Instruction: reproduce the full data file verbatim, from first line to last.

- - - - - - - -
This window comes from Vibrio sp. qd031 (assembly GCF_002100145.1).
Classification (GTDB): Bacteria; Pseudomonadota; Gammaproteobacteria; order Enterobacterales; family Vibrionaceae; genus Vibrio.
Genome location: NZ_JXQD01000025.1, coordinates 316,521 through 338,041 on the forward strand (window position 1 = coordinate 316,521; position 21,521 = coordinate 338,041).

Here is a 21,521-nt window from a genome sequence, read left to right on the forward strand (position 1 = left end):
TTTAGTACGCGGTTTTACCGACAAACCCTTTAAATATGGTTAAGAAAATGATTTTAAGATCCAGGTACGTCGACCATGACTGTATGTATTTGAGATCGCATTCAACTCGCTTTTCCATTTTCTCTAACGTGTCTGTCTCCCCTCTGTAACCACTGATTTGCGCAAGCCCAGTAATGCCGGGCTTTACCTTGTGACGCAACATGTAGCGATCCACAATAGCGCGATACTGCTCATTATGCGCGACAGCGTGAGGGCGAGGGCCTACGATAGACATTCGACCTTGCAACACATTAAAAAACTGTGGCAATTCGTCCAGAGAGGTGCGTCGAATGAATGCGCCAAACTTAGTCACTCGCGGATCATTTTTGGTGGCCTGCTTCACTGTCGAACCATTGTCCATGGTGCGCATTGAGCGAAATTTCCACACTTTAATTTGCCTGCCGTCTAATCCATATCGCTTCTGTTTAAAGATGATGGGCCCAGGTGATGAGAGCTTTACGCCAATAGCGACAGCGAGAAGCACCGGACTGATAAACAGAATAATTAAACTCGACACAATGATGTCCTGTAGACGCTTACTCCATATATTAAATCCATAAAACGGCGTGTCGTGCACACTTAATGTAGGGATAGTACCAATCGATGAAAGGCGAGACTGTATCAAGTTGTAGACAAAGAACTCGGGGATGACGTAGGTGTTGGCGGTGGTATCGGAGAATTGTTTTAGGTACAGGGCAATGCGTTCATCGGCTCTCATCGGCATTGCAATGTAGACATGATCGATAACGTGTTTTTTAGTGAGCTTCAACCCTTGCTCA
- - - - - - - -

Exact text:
This window comes from Vibrio sp. qd031 (assembly GCF_002100145.1).
Classification (GTDB): Bacteria; Pseudomonadota; Gammaproteobacteria; order Enterobacterales; family Vibrionaceae; genus Vibrio.
Genome location: NZ_JXQD01000025.1, coordinates 316,521 through 338,041 on the forward strand (window position 1 = coordinate 316,521; position 21,521 = coordinate 338,041).

Here is a 21,521-nt window from a genome sequence, read left to right on the forward strand (position 1 = left end):
TTTAGTACGCGGTTTTACCGACAAACCCTTTAAATATGGTTAAGAAAATGATTTTAAGATCCAGGTACGTCGACCATGACTGTATGTATTTGAGATCGCATTCAACTCGCTTTTCCATTTTCTCTAACGTGTCTGTCTCCCCTCTGTAACCACTGATTTGCGCAAGCCCAGTAATGCCGGGCTTTACCTTGTGACGCAACATGTAGCGATCCACAATAGCGCGATACTGCTCATTATGCGCGACAGCGTGAGGGCGAGGGCCTACGATAGACATTCGACCTTGCAACACATTAAAAAACTGTGGCAATTCGTCCAGAGAGGTGCGTCGAATGAATGCGCCAAACTTAGTCACTCGCGGATCATTTTTGGTGGCCTGCTTCACTGTCGAACCATTGTCCATGGTGCGCATTGAGCGAAATTTCCACACTTTAATTTGCCTGCCGTCTAATCCATATCGCTTCTGTTTAAAGATGATGGGCCCAGGTGATGAGAGCTTTACGCCAATAGCGACAGCGAGAAGCACCGGACTGATAAACAGAATAATTAAACTCGACACAATGATGTCCTGTAGACGCTTACTCCATATATTAAATCCATAAAACGGCGTGTCGTGCACACTTAATGTAGGGATAGTACCAATCGATGAAAGGCGAGACTGTATCAAGTTGTAGACAAAGAACTCGGGGATGACGTAGGTGTTGGCGGTGGTATCGGAGAATTGTTTTAGGTACAGGGCAATGCGTTCATCGGCTCTCATCGGCATTGCAATGTAGACATGATCGATAACGTGTTTTTTAGTGAGCTTCAACCCTTGCTCA